After taking a sip of his whiskey, that had been left on the bar by Ralph, he continued, "What I mean to say, is that you're probably already aware that we have a mayoral election happening soon.  So, if you're planning to try your luck here, you best get a move on.  Nominations close at five o'clock today."

 

@Javia @Preston @Wayfarer

 

 

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Priest rolled a wad of tobacco from one cheek to the other.  "Well, how do you do,  Mr. Simons?"  He asked cordially.  "In town for long?"

 

 

"Long enough," Ben said with a smile.  He decided to do some fishing and find out if Priest was really interested in running or it was just an off the cuff remark, "From what your friend, Mr. Fortner said you've been both a judge and a mayor.  This town is pretty covered where judges are concerned with Judge Robertson looking after any civil matters and circuit Judge Bryant looking after the criminal ones, so that leaves mayor."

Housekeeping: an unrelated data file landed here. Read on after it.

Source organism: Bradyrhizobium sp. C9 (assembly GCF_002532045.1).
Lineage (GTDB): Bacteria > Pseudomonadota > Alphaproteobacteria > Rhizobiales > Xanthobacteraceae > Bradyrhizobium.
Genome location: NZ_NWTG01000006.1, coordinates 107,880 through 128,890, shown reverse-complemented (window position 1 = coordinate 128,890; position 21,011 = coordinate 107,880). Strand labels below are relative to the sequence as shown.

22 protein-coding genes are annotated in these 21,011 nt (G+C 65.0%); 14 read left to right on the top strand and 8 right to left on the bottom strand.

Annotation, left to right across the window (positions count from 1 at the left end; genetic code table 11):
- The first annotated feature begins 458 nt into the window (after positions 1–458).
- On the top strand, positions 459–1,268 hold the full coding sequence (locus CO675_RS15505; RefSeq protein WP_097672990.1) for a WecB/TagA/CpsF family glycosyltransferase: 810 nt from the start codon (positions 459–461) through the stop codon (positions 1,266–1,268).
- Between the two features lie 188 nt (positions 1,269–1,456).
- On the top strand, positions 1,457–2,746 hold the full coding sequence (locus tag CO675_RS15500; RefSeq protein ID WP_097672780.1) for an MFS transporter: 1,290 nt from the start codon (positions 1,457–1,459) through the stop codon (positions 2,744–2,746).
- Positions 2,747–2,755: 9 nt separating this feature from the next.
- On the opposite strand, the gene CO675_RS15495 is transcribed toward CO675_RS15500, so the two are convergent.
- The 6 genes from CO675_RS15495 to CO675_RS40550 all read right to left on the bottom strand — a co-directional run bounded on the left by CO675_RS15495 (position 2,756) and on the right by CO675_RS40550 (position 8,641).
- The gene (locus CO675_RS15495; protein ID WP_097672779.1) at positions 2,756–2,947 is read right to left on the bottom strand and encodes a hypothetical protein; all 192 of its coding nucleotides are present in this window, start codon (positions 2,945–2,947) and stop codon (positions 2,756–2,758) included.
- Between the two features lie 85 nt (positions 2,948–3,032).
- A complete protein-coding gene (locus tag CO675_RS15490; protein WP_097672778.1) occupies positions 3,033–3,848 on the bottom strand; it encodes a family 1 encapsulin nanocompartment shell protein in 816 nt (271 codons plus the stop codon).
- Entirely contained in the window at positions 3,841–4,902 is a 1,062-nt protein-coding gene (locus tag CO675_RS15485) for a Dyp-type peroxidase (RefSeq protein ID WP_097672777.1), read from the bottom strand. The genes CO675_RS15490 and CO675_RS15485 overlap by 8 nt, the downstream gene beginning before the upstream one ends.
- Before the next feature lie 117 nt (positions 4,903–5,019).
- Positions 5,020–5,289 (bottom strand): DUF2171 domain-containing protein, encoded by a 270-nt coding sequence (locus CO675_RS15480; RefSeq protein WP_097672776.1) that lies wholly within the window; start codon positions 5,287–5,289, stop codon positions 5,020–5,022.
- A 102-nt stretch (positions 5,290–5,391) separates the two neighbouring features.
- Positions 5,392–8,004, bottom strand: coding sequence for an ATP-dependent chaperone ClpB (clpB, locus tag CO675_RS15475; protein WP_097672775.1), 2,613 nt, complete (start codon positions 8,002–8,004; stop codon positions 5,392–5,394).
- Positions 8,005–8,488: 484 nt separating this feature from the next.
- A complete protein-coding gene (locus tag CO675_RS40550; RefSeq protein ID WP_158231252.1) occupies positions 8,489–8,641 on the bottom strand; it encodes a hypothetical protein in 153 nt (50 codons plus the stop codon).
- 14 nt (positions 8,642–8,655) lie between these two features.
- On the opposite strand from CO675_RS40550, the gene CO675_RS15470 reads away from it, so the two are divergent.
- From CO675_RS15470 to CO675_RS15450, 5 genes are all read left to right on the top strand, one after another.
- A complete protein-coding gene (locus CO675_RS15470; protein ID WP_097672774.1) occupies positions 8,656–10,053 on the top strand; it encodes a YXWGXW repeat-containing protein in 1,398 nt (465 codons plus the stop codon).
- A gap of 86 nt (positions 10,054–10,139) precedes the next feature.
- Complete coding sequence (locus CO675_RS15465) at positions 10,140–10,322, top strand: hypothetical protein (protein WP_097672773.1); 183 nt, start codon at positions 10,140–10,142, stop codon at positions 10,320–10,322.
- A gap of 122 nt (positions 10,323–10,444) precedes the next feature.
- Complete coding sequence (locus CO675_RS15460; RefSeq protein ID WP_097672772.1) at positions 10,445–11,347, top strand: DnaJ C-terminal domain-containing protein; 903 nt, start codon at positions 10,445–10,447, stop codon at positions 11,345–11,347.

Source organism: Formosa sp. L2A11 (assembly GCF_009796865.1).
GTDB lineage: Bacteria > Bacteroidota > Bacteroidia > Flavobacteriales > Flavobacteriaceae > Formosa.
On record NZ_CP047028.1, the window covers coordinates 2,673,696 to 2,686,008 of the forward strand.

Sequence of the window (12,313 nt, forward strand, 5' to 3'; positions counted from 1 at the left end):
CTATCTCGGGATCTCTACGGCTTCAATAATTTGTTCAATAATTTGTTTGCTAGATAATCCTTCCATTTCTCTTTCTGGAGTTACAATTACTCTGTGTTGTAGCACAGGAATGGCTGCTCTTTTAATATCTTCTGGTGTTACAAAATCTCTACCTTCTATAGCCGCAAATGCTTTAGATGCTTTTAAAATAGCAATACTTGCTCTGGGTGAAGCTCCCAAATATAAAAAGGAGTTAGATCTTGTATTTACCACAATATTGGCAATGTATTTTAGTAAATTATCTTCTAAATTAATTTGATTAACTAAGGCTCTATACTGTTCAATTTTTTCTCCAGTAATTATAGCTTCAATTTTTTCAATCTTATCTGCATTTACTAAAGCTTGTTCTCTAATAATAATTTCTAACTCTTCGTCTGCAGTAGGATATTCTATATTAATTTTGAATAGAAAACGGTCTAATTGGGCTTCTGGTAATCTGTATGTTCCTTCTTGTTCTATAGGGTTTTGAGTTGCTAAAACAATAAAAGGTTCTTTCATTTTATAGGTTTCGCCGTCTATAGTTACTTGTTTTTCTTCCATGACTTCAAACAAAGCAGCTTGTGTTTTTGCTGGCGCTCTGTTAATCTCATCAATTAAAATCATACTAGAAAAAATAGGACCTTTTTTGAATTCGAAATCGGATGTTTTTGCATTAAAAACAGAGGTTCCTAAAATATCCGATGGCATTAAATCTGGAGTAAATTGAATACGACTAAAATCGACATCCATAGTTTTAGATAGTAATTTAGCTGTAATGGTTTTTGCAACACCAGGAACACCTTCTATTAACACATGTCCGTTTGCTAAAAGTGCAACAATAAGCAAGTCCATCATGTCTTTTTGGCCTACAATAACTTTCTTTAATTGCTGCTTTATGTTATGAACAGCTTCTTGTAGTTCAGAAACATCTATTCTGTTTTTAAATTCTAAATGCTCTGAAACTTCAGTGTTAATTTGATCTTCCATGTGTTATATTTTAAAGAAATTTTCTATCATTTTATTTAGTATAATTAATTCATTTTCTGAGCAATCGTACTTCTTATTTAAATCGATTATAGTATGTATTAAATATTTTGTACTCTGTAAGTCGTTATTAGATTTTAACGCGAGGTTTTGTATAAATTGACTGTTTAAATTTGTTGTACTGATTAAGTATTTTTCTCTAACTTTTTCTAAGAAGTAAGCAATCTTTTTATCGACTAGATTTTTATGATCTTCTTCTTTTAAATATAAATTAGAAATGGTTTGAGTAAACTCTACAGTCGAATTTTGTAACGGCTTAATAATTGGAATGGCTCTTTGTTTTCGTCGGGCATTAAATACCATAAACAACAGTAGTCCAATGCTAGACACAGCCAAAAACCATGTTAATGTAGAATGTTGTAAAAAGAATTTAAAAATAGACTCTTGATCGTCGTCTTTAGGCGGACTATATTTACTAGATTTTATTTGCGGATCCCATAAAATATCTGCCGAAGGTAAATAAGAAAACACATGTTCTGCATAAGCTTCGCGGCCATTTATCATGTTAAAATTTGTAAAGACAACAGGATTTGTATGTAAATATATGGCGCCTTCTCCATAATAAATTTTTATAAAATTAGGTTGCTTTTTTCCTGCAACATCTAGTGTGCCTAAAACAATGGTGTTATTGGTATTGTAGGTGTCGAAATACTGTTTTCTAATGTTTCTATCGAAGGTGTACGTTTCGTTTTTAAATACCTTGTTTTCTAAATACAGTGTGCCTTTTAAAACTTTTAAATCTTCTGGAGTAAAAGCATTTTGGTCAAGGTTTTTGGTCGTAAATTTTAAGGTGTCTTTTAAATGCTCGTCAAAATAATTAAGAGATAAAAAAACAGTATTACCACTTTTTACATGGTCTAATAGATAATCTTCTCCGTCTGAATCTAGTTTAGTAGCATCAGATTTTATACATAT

Horace nodded and pulled at his chin in the classic gathering-thoughts gesture.
 

"Both good men from what I've heard, Mr. Simons.," Priest began.  "Being a Judge in these parts can be a special challenge.  You get everything from disorderly conduct cases to cattle rustling to claim jumping.  Of course, sprinkle in some shootings and  you have a full docket."  He eyed Simons, head to foot.  "I was Mayor of Bottleneck for two terms back before the War, then things went to Hell.  Then in 1866 I ran for Mayor of Valley City, and won.  Then was Mayor of Walhalla until a couple of years ago."  He chuckled.  "Ah!  Walhalla.  The damn fool who founded it was near illiterate.  He meant to register it as Valhalla, but mixed up his "V" with a "W". "